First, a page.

correlational analysis - the use of statistical correlation to evaluate the strength of the relations between variables
curvilinear correlation, nonlinear correlation, skew correlation - any correlation in which the rates of change of the variables is not constant
partial correlation - a correlation between two variables when the effects of one or more related variables are removed
direct correlation, positive correlation - a correlation in which large values of one variable are associated with large values of the other and small with small; the correlation coefficient is between 0 and +1
indirect correlation, negative correlation - a correlation in which large values of one variable are associated with small values of the other; the correlation coefficient is between 0 and -1
spurious correlation - a correlation between two variables (e.g., between the number of electric motors in the home and grades at school) that does not result from any direct relation between them (buying electric motors will not raise grades) but from their relation to other variables

correlation

noun correspondence, link, relation, connection, equivalence There is a correlation between smoking and lung cancer.

correlation

noun
A logical or natural association between two or more things:
Informal: hookup.
Translations
korelace
korrelaatioriippuvuussuhdevastaavuussuhde
korelacja
corelaţie
korrelation

correlation

[ˌkɒrɪˈleɪʃən] Ncorrelación f

correlation

[ˌkɒrəˈleɪʃən] ncorrélation f
correlation between → corrélation entre

correlation

n (= correspondence)Beziehung f; (= close relationship)enger or direkter Zusammenhang; (Math, Statistics) → Korrelation f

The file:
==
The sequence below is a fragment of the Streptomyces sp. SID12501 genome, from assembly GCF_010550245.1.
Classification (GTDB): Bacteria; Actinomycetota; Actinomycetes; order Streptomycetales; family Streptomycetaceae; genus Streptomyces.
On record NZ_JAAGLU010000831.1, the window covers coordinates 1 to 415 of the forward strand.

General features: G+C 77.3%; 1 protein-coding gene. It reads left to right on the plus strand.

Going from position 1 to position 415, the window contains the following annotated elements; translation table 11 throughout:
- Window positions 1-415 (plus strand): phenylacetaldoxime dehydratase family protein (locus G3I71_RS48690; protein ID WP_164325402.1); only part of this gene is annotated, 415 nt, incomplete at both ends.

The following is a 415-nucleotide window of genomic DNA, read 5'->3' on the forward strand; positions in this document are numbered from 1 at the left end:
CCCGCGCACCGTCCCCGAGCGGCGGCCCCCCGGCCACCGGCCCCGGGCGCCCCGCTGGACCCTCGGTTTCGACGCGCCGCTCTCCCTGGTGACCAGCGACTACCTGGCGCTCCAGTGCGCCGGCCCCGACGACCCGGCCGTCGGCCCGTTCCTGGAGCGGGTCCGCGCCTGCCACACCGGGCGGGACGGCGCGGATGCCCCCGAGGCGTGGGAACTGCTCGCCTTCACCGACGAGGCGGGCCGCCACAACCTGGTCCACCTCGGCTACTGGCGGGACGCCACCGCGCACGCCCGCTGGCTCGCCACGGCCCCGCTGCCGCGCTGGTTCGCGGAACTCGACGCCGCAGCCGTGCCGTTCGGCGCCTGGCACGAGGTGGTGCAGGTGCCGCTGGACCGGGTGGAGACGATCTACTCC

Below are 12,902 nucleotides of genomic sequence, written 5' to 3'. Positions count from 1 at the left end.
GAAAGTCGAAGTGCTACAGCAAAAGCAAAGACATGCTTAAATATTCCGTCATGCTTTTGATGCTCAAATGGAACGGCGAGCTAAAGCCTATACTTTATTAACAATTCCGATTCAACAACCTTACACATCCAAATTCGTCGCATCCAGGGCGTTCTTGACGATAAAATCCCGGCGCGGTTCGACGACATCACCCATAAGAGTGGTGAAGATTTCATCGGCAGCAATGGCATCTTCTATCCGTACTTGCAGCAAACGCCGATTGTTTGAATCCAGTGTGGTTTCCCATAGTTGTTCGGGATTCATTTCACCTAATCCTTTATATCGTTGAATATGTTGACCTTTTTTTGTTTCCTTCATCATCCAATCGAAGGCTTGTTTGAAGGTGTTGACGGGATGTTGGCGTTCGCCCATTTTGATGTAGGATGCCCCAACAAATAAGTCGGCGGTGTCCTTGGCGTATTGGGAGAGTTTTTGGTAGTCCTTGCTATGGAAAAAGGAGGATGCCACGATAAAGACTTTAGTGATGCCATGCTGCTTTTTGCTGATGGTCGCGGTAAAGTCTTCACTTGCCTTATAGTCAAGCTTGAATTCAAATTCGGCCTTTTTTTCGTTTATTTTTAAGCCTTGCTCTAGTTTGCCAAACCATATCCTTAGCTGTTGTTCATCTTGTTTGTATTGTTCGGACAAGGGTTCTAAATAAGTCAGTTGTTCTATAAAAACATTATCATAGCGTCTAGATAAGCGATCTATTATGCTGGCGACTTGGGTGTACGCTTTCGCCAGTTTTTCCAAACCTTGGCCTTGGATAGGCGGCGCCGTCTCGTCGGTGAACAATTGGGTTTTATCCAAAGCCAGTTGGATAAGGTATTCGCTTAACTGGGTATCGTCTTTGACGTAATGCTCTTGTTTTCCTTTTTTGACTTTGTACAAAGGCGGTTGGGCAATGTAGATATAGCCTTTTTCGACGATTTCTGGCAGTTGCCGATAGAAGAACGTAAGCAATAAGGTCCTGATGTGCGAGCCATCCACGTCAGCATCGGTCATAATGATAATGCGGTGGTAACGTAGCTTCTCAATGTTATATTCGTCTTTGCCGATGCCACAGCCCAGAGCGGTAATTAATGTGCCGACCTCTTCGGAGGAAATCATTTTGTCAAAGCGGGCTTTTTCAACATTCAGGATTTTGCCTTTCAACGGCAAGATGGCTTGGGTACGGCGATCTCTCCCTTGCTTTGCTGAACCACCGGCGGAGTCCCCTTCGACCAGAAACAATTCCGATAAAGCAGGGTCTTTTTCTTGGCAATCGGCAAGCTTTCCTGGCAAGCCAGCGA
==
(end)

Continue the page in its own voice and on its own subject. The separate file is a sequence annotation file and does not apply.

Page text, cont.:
correlation

[ˌkɒrɪˈleɪʃn] ncorrelazione f

correlation

n correlación f
References in periodicals archive ?
The seasonal variations of TOA during 1999-2001 were examined and linear correlation coefficients were defined without using data of that period, when the TOA estimated in Lithuania was significantly different from the data of neighbouring countries.
We found a very nice linear correlation between titanium and samarium or gadolinium," she said.
A linear correlation was observed by the scientists when predicting the square root of the growth rate vs.
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The topics covered are the expected ones for an introductory course, such as probability, sample variability, statistical inferences involving one and two populations, applications of chi-square, linear correlation and regression analysis, and non-parametric statistics.
Linear correlation was found between BSA and the development of renal dysfunction/ failure (p<0.
935) confirms the existence of a high intensity linear correlation between the two variables.
The most widely used type of correlation co efficient is Pearson also called linear correlation.
76 r = Linear correlation coefficient figures in bold are significant: if r [greater than or equal to] 0.
We used as instruments for data collection the psychological tests: Bender-Lauretta test, the Oseretzki motor development scale, the Raven coloured progressive matrices, and for the verification of the hypotheses, the Student (t) test--for independent samples, and the linear correlation coefficient-Pearson.
Hence, Pearson's product moment correlation coefficient (r) establishes whether there is a significant linear correlation between two variables X and Y.
Given the fact that in practice the basic analysis of the financial data is made using the moments of order lower than 2, it is useful for us to focus on the comparative analysis of the mean, of the standard-deviation and of the linear correlation coefficient between the portfolio and the benchmark returns.